Definition of Aerofoil

Aerofoil or also known as Airfoil is a structure with curved surfaces designed to give the most favourable ratio of lift to drag in flight, which is mainly used as the basic form of the fins, wings, and tailplanes of most aircraft. Aerofoil is the cross-section design of the wing, blade, or sail. Lift is the component such that the force is perpendicular to the direction of motion and drag is the component parallel to the direction of motion. A similar idea is being used in the designing of hydrofoils which is used when water is used as the working fluid. A body that is of airfoil-shaped, moving through a fluid produces an aerodynamic force. The design of the aerofoil depends on the weight, speed, and purpose of the aircraft and mainly depends on the aerodynamic characteristics. These are dependent on certain terms that need to be defined to understand the design.

Aerofoil Terminology

Aerofoil Terminology. An Aerofoil is being designed with a shape that has the capability of producing lift with relatively high efficiency as it passes through the air. An aerofoil can have many cross-sectional shapes. The terms which are related to aerofoils are as follows:

  1. Chord: Chord can be defined as the distance between the leading edge, at the front of the aerofoil that is the point, and has maximum curvature and the trailing edge, at the rear of the aerofoil, that is the point with a maximum curvature along the chord line.

  2. Chord Line: Chord line is the straight line connecting the leading and trailing edges.

  3. Upper Surface: The upper surface is associated with high velocity and low static pressure, which is also known as suction surface.

  4. Lower Surface: The lower surface is a higher static pressure surface which is also known as pressure surface.

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When the aerofoil is moving through a fluid, the following are the terms used to describe the behavior:

  1. Aerodynamic Center: The centre where pitching moment is independent of lift coefficient and angle of attack.

  2. Center Of Pressure: The centre where the pitching moment is zero.

  3. The Angle Of Attack (AOA): The angle of attack is formed between a reference line on a body and the oncoming flow.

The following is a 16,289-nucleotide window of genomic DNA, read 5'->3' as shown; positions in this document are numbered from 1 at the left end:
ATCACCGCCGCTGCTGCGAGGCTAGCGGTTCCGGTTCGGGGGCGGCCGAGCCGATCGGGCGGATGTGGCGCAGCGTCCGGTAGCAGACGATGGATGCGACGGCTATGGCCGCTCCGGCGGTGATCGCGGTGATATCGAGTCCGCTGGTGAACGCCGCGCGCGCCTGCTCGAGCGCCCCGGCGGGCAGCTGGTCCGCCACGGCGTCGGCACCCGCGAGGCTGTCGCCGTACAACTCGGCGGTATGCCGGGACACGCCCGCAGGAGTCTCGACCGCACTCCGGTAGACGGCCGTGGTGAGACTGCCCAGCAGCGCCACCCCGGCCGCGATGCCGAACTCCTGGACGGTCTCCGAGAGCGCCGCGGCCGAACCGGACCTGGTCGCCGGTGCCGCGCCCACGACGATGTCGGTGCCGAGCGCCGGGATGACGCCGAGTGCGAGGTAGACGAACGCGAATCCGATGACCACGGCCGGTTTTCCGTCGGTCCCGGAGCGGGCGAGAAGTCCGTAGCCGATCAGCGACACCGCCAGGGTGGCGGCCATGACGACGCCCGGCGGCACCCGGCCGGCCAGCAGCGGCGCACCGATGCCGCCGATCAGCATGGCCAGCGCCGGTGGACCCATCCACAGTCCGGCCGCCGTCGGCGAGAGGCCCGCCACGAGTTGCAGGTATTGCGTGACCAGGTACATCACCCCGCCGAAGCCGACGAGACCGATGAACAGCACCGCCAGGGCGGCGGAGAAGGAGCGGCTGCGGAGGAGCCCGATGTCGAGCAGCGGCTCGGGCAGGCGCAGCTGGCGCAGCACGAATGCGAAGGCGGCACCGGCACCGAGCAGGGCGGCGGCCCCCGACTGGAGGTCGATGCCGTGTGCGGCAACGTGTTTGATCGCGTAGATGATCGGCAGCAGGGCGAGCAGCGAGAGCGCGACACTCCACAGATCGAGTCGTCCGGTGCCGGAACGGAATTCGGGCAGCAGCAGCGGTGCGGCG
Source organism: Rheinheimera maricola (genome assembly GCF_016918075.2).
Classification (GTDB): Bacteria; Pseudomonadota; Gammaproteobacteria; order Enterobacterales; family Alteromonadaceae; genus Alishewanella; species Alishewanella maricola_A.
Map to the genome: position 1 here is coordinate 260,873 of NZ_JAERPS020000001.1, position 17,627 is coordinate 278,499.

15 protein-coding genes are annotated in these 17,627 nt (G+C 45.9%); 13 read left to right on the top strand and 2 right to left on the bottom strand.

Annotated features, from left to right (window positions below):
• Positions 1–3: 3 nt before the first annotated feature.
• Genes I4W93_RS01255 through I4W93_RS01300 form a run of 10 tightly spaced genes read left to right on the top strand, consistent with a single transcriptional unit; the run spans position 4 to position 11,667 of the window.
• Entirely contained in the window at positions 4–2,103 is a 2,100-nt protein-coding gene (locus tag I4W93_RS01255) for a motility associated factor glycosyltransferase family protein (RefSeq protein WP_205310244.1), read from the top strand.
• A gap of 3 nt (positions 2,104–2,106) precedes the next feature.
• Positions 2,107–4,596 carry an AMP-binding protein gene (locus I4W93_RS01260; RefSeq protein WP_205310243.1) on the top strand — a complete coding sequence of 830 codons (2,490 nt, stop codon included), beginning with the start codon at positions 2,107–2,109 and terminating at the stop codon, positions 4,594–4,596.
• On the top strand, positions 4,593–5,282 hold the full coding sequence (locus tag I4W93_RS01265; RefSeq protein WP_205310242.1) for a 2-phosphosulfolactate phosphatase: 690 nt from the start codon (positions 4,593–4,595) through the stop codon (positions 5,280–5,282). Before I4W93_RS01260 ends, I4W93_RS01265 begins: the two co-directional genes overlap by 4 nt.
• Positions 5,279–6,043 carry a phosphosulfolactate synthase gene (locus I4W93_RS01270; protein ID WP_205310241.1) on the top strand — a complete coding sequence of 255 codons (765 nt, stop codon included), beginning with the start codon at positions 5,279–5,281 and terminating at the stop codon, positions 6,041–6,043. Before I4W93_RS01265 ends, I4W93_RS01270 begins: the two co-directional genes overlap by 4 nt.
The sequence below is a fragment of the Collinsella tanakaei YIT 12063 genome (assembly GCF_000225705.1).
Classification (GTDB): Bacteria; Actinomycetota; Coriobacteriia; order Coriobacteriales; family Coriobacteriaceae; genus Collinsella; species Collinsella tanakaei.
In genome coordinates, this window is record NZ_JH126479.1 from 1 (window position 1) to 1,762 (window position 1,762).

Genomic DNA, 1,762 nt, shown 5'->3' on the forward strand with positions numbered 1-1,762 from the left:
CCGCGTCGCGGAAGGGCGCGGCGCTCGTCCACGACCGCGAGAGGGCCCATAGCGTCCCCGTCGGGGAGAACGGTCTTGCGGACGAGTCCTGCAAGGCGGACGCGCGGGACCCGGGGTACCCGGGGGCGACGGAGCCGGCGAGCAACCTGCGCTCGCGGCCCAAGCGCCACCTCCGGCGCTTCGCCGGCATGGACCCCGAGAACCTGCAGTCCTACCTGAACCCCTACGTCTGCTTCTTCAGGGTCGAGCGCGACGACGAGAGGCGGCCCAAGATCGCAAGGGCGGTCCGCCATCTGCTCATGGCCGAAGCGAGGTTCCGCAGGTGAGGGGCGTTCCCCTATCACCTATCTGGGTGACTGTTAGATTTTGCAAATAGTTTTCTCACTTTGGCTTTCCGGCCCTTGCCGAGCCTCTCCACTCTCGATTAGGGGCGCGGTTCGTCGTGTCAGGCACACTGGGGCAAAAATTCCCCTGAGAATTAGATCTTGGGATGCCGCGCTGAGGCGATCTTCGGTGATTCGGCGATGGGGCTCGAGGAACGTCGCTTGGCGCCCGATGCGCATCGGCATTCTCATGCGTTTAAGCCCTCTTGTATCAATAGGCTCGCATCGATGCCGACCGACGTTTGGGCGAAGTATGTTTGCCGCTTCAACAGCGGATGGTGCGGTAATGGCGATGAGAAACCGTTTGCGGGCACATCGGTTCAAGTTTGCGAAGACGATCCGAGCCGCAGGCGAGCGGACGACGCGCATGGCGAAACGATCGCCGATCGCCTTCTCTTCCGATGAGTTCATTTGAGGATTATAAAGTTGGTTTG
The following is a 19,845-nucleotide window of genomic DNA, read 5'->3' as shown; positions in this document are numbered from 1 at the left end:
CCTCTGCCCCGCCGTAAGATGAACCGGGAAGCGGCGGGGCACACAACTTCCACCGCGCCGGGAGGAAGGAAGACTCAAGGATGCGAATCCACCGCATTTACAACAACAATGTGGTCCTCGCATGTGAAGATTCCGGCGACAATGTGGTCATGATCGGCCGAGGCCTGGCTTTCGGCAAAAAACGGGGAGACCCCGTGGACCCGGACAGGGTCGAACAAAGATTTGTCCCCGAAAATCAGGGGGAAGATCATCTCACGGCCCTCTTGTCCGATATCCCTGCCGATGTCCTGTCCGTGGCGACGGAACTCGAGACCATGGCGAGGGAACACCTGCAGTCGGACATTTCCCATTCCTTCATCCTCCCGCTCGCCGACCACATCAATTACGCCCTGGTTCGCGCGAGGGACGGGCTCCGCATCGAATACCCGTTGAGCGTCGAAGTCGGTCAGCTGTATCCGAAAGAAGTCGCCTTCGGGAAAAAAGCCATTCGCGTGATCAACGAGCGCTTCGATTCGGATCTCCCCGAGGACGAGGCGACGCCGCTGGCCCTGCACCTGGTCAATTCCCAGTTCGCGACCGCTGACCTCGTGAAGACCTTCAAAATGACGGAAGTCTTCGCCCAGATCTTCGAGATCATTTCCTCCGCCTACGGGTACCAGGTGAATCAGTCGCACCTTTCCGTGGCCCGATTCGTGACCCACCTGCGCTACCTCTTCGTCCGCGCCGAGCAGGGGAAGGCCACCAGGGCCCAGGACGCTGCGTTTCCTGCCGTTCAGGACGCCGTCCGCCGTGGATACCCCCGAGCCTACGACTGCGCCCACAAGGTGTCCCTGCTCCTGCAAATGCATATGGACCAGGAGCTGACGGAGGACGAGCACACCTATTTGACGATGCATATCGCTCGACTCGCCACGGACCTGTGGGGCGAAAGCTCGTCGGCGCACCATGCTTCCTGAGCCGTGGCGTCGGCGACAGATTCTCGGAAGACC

4. Pitching Moment: The moment or torque produced on the aerofoil bye the aerodynamic force is known as Pitching moment.

Lift Coefficient

The lift coefficient is a relationship between the lift generated by a lifting body to fluid density, fluid velocity, and the associated reference area, this is a dimensionless coefficient. Mathematical representation is as follows:

\[C_{L}\] = \[\frac{L}{q^{S}}\] = \[\frac{L}{(1/2)\rho \mu^{2}S}\] = \[\frac{2L}{\rho \mu^{2}S}\]


\[C_{L}\]  : lift coefficient

L : lift force

S : relevant surface

q : fluid dynamic pressure

\[\rho \] : fluid density

\[\mu \] : flow speed

Types of Aerofoil 

The types of aerofoils that are used are as follows:

  1. Symmetrical Aerofoil: This has identical upper and lower surfaces that produce no life at zero AOA such that the chord line and mean camber line are the same. In most of the light helicopters in their main rotor blades, these applications are fined.

  2. Non-symmetrical Aerofoil: Non-symmetrical aerofoil has different upper and lower surfaces such that the chord line is placed above with large curvature, and it is also known as a cambered aerofoil.

  3. These have different chord lines and chamber lines. These are the advantages of a non-symmetrical aerofoil, that is the lift to drag ratio and stall characteristics are better and useful lift is produced at zero AOA. The only disadvantages are that they are not economical and there is a production of undesirable torque.

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Nonsymmetrical and Symmetrical Airfoil

Fun Facts

1. In American English it is Airfoil and in British English, it is known as Aerofoil.

2. An Aerofoil or Airfoil is the shape of a wing, or blade of a propeller.

3. Aerofoil was invented by Sir George Cayley.

4. Aerofoil will provide either lift or downforce, when it is moving through a fluid, depending on what it is used for.

5. According to Newton’s third law, the air must exert equal and opposite force on the airfoil, which is known as lift.

6.  Birds fly on the basis of airfoils for wing-lift.

7. The underwater fins of sailboats, such as centerboards, are also lifting foils and operate on the same principles as airfoils. Technically they should be called hydrofoils, but this term has already been taken; generally, they are just referred to as "foils".

8. It is important to note that any thin object such as a flat plate or even the deck of a bridge, at an angle of attack with respect to the airflow, will generate lift; there is nothing "magic" about the shape of an airfoil. However, the lift is generated with the minimum of drag, so it is important for efficiency, the airfoil shape ensures that.

FAQ (Frequently Asked Questions)

1. How Does An Aerofoil or Airfoil Really Work?

The molecules going over the top of the wing must travel faster than the molecules moving under the wing, in order to meet up at the trailing edge. Because from Bernoulli's equation, the upper flow is faster, then, the pressure is lower. The airfoil produces the lift for the difference in pressure across the airfoil.

2. What Are Aerofoils or Airfoils Used For?

Airfoil, which is also known as an Aerofoil, shaped surface, such as an airplane wing, tail, or propeller blade, that produces lift and drag when moved through the air. A lifting force which is produced by the airfoil that acts at right angles to the airstream and a dragging force that acts in the same direction as the airstream.